Friday, March 27, 2015

Nightbird by Alice Hoffman.

Title- Nightbird.
Author- Alice Hoffman.
Publish date- March, 2015.
Publisher- Simon and Schuster.
RRP- $16.99 (AUD)

Review time...

(A Brief) Synopsis:
There's a certain magic that abounds in the town of Sidwell, from the pink apples that grow there and nowhere else, to the monster that the townspeople claim live in the forests. The monster, they say, that is becoming dangerous and needs to be captured.

Thank you to Simon and Schuster for this review copy!
Image Source: Simon and Schuster.

What I thought:

Nightbird was a middle grade read I could’ve read as a younger person, when I was eight or nine, and it would have engaged me and amazed me and I would always have looked on it fondly. It would have been one of those favourite childhood reads that you pass on and treasure the memory of, and I hope for at least one child who reads it they find that book. But I also think that if it had been one of those favourite childhood books, it would also have been one I’d read again, older, and feel disappointed by. It has magic and wonder and so much potential, Nightbird, but I feel like it kept it simple, too simple for me to really get into and feel like I could be there, or for me to cherish; it’s a wonderful story and premise and idea, and I think it would be an excellent book to give with the intention of helping a middle grade reader enjoy reading and feel impassioned by stories, but as a reader personally I would have liked to see the magic embellished and heightened, the beauty of the forest and the town of Sidwell strengthened, the chapters more full of detail and less the quick passing of time and few happenings that they were.

I’m not sure how I felt about the characters, on the whole. I did feel for Twig and the way of life her mother had forced her into, didn’t get the mother’s reasoning as being practical or likely, was a bit frustrated by the way Twig thought Julia, the girl who moves in next door and who is very sweet, wouldn’t want to be her friend anymore because she had got other friends at school now (she shared her mother’s shaky reasoning, here), and my eyebrow quirked at the whole dynamic of the romance between two other characters, which was very much made of insta-live and thou must take the high moral standing because thou knowest best.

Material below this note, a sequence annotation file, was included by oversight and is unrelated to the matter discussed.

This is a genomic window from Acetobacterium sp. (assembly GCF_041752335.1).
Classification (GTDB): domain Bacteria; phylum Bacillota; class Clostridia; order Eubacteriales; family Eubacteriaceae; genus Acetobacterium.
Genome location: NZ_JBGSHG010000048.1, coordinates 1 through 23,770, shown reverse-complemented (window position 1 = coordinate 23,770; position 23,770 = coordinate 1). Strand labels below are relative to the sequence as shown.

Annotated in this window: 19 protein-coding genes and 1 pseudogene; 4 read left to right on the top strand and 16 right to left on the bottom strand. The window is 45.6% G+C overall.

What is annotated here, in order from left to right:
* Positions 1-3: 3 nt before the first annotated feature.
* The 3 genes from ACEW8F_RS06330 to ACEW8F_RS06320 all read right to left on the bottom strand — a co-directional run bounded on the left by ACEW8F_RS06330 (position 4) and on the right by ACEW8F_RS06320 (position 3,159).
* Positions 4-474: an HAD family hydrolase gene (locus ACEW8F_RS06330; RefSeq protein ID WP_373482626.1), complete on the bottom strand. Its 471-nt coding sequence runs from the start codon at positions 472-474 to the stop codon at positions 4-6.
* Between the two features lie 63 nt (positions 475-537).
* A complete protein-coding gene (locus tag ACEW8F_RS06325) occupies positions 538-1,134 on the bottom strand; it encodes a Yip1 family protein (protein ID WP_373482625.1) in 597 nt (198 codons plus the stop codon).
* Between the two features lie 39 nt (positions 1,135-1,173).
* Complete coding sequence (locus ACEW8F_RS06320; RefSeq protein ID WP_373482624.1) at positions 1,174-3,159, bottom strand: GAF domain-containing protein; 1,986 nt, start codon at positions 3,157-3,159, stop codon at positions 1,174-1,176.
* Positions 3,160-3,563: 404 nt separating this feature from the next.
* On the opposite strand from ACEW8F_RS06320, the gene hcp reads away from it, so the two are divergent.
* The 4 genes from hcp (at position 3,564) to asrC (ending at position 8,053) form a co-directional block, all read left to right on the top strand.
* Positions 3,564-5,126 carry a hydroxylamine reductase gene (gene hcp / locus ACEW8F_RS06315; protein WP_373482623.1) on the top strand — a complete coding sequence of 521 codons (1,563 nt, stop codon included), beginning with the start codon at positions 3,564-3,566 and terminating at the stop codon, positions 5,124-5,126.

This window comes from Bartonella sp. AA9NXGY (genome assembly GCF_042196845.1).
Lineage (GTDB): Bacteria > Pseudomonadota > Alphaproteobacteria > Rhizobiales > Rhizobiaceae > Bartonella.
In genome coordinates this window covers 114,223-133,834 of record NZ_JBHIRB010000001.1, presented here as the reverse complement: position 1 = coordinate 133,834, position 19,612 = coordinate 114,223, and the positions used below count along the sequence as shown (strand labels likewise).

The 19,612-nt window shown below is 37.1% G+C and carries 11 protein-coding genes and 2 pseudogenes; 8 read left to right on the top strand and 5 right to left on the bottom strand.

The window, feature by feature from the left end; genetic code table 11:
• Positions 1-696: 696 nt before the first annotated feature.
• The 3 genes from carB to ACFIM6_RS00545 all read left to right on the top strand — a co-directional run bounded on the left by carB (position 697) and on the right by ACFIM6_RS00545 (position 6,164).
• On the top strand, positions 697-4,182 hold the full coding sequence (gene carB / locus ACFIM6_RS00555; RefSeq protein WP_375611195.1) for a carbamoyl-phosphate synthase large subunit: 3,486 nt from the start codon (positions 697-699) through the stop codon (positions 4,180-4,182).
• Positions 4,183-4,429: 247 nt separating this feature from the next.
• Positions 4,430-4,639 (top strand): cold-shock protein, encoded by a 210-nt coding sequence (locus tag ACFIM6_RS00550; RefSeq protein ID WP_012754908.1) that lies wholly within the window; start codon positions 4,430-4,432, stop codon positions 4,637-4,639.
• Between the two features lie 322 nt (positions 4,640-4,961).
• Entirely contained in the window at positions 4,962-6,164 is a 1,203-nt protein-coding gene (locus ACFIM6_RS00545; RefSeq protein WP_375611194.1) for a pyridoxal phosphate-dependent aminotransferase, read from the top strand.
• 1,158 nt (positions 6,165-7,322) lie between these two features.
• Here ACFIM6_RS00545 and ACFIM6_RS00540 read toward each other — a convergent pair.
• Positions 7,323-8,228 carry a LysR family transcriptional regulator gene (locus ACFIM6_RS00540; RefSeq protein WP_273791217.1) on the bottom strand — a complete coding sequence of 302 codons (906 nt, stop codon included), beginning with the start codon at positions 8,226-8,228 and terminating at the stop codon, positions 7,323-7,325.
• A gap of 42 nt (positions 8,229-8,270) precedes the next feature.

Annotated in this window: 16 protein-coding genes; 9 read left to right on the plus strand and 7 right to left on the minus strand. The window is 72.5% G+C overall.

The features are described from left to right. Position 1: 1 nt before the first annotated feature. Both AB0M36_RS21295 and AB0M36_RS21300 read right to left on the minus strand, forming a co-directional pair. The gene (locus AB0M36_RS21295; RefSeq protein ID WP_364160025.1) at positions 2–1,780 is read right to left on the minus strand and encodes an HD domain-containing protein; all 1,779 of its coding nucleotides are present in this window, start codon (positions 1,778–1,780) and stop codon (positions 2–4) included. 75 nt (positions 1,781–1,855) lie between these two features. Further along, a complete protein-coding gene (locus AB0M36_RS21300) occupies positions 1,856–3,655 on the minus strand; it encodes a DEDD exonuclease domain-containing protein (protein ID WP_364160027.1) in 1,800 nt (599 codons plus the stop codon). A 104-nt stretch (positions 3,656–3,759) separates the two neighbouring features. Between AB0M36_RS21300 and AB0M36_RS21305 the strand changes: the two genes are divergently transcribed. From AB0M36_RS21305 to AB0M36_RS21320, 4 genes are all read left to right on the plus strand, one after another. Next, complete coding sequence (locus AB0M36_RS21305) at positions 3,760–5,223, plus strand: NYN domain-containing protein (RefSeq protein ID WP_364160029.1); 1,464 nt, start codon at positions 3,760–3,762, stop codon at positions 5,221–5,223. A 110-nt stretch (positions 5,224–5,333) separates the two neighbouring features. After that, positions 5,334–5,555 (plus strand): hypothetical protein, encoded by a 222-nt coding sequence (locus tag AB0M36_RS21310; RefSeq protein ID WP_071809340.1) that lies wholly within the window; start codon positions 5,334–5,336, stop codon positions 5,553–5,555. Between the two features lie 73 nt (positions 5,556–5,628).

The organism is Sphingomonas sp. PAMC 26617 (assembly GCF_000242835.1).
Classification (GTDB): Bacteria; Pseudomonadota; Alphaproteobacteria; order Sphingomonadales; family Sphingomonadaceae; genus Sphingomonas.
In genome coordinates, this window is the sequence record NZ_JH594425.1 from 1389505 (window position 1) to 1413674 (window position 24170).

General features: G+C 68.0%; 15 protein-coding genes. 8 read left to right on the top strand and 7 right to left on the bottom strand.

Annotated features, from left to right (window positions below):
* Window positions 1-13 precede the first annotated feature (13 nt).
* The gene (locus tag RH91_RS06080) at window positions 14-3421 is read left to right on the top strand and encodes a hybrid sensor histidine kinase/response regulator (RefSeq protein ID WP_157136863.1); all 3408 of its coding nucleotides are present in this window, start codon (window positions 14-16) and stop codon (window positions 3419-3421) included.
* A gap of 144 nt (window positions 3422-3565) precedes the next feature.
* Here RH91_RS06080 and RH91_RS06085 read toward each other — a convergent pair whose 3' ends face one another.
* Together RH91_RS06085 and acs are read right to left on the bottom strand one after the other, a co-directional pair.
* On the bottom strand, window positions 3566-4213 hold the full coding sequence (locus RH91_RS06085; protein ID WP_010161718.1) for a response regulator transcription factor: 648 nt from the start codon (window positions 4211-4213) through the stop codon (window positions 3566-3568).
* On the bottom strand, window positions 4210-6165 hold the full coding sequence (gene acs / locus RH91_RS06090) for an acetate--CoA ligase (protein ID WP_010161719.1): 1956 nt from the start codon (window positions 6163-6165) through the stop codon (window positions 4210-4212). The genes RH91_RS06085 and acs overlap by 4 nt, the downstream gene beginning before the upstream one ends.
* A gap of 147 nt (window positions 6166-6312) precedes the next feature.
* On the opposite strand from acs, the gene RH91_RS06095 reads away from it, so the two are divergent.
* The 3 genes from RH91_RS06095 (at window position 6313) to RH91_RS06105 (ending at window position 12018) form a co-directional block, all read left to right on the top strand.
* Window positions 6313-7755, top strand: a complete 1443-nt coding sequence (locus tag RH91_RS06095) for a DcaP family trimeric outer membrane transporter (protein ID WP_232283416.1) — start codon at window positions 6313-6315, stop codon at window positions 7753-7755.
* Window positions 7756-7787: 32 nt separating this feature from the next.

It was a book of big things that were taken on my young characters who didn’t always seem to have that means of background proof they thought they did. Throw caution to the wind! We can do it, kind of thing. These were characters who seemed to think they knew best, despite a lack of evidence to that case, those elements you sometimes find in books you grew up loving and later become a touch suspicious of.
Yet I did enjoy it. For the magic. (Though I wish there’d been more!)

Rating: Hmm...
I wish it had had more magicality and more reasonable characters, but this was a neat, enjoyable, good basis for further reading.


  1. I read another iffy review of this book on another blog as well - this is probably not for me because MG reads aren't really capturing my imagination as much as it did when I was younger. This seems like a good book to recommend to any kids I know though! And it's great that you did enjoy some parts of it!

    1. I love the fact that there are always SOME MG books that reach across ages, but I agree- I'm always disappointed when they *don't* capture me. I have so much hope for loving all the books! xx

  2. It is kind of sad that these books aren't able to really connect with us anymore, isn't it? I've had the same experience with other MG books and it is really a shame. I wish I had read more when I was younger.

    1. It is. It really is. Kind of sobering. Though there's always the ones that extend across everything and are brilliant, no matter what your age. The classics often are those, for me, but also HP (the earlier ones were MG, I believe), and The Giver. Perhaps time for some old time MG rereads! xx

    2. I completely agree, I was actually thinking of Harry Potter when I wrote the comment, I reread it every year and definitely would say it appeals to all ages. I only recently read The Giver and loved it, so I'm with you on that as well!

  3. I have this one for review and am really looking forward to it. I love the size of it because I've read some big books lately. I'm hoping I can still enjoy it, even with the age it's aimed at. There are plenty of MG books I've loved, despite them being for children, and that's the mark of a great story I think. I was hoping this one will be the same. I guess we'll see. Great review.

    1. Oh, I hope you enjoy it! It is nice to have small books, sometimes. I'm reading a massive one at the moment, and it's enjoyable to have that transition from big to small. I love how many small books you can get through in a matter of days!
      Oh, I really agree with that! Here's hoping it works for you. xx

  4. I know what you mean about being disappointed by books you used to enjoy. I still read YA (and occasionally middle grade), but my reading tastes HAVE changed a little. I'm a much more critical reader than I used to be, and sometimes that hinders my enjoyment of a book I used to like. I firmly believe that good books can be enjoyed by all ages, but there are still books that I was able to enjoy more at a younger age. I'm glad that you still found some good things in this book though!

    1. Oh yes, my reading tastes have changed so much since I started blogging, too, but it's nice... finding new genres and types of books to enjoy. Sad when you stop enjoying others you've loved, but I suppose there'll always be those books you never stop adoring.
      Fabulous comment, Vlora! Thank you so much for sharing your thoughts! xx


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